Tens of thousands of farmers have been camped on the outskirts of the capital New Delhi since last year, saying new farm laws enacted by Prime Minister Narendra Modi’s government will leave them at the mercy of big corporations.
Thousands of Indian farmers blocked a massive expressway on the edges of New Delhi on Saturday to mark the 100th day of protests against agricultural laws that they say will devastate their income.
On Jan. 26, Dos Santos Araujo was found shot in the head at his home in the state of Para. Previously, on May 24, 2017, he survived an assault by security forces on the Santa Lucia farm in the Pau D’Arco Municipality, where ten farmers occupying the land were killed.
Current agricultural ‘reforms’ are part of a broader process of imperialism’s increasing capture of the Indian economy, which has led to its recolonization by foreign corporations as a result of neoliberalisation which began in 1991.
Farmers from Punjab and Haryana, next to New Delhi, have been leading the mobilization since November, setting up protest camps in and around the capital.
The day of social protests was marked by a strong police presence on the borders between states where the authorities placed barriers to prevent the transit of protesters to New Delhi.
Representatives from several Honduran Campesino organizations announced that they would carry out protest actions against the approval of decree PCM 030-2020. This norm, called the „Banana Law“ by rural activists, would give land plots to national and international private capital.
The proposed legislation will enable transnational agri-food corporations like Cargill and Walmart and home-grown billionaire capitalists like Gautam Adani and his agribusiness conglomerate and Mukesh Ambini and his Reliance retail chain to decide on what is to be cultivated, how much of it is to be cultivated within India and how it is to be produced and processed. From seed to field to plate, the corporate take-over of the food and agriculture chain will be complete.
Crises tend to expose pre-existing societal malfunctions, and the Covid-19 pandemic has provided a bleak view into our political and economic soul. This March and April, even as an astounding 30 million Americans plunged into unemployment and food bank needs soared, farmers across the US destroyed heartbreaking amounts of food to stem mounting financial losses.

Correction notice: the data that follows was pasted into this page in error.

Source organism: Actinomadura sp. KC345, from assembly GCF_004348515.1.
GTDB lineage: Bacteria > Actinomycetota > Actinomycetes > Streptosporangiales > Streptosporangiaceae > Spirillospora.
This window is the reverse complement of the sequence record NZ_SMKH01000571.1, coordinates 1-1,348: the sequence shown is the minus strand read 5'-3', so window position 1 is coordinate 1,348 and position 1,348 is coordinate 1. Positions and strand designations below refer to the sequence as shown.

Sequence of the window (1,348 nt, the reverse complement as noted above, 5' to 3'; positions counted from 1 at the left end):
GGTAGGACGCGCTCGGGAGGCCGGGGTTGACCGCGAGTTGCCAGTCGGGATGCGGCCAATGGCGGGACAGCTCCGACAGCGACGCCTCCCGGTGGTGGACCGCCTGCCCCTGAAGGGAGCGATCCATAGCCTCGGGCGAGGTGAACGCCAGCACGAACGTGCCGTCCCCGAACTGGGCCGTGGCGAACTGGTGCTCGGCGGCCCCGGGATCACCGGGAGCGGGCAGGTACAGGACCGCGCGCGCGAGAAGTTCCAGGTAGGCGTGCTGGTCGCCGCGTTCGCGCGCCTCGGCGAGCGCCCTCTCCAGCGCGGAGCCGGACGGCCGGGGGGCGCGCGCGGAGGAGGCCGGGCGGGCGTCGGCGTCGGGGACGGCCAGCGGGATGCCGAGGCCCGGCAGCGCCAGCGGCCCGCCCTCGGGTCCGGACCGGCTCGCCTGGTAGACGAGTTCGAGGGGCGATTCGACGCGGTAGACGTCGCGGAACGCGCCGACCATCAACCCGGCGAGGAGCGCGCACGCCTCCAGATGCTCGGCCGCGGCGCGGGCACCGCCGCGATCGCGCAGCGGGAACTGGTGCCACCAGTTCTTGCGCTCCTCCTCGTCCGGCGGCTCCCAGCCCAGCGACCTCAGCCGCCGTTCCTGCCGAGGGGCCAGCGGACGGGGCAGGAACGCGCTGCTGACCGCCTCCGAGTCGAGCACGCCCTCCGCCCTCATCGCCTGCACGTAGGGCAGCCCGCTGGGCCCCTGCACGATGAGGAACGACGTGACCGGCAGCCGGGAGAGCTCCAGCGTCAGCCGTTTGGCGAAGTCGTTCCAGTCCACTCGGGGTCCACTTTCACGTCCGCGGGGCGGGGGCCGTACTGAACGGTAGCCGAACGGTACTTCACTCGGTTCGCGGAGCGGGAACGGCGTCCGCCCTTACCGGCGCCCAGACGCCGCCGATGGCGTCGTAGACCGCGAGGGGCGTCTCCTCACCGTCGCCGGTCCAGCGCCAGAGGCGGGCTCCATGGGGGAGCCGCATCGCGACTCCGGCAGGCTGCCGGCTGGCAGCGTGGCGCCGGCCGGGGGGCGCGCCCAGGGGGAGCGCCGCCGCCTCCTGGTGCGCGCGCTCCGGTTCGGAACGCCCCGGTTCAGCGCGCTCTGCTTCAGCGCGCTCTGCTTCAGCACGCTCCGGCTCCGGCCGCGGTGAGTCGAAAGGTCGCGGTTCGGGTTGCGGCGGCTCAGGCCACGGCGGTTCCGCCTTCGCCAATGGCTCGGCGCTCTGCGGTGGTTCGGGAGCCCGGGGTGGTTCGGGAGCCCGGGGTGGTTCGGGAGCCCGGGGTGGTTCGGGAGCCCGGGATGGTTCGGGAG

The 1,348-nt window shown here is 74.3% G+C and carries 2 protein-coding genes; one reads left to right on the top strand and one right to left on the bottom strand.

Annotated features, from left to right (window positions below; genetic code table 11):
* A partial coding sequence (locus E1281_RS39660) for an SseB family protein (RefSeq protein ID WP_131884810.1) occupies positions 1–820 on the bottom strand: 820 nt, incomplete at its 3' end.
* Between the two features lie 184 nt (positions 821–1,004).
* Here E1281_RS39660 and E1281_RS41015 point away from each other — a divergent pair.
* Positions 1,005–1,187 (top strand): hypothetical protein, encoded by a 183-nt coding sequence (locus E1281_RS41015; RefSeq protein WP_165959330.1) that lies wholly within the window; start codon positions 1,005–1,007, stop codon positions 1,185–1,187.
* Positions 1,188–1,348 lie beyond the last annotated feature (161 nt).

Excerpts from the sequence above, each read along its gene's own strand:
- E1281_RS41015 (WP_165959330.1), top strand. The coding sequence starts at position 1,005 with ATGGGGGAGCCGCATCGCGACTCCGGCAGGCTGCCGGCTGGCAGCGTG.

In scenes reminiscent of the Great Depression, dairy farmers dumped lakes of fresh cow’s milk (3.7m gallons a day in early April, now about 1.5 million per day), hog and chicken farmers aborted piglets and euthanized hens by the thousands, and crop growers plowed acres of vegetables into the ground as the nation’s brittle and anarchic food supply chain began to snap and crumble.
„Bisher hat sich die Industrie immer nur weiter ausgedehnt, ohne dass auf den Schutz der Ökosysteme geachtet wurde – mit dramatischen Folgen: Infektionen, extremer Sauerstoffmangel und massives Fischsterben. Zuzulassen, dass dieser Industriezweig sich weiter ausdehnt, ist unverantwortlich“, mahnt Florencia Ortúzar von AIDA.
After a four-day meeting carried out in Piaracu village, at the Mato Grosso state, in Brazil, over 600 Indigenous leaders Friday issued a manifesto denouncing the „genocide, ethnocide, and ecocide“ planned by the far-right President Jair Bolsonaro.
The meeting in the village of Piaraçu on the Xingu river was called by Raoni Metuktire, the 90-year-old Kayapó chief who became an environmental campaigner in the 1980s with British rock singer Sting at his side.
To evaluate the pro-GMO lobby’s rhetoric that GE is needed to ‘feed the world’, we first need to understand the dynamics of a globalised food system that fuels hunger and malnutrition against a backdrop of (subsidised) food overproduction. We must acknowledge the destructive, predatory dynamics of capitalism and the need for agri-food giants to maintain profits by seeking out new (foreign) markets and displacing existing systems of production with ones that serve their bottom line. And we need to reject a deceptive ‘haughty imperialism’ within the pro-GMO scientific lobby which aggressively pushes for a GMO ‘solution’.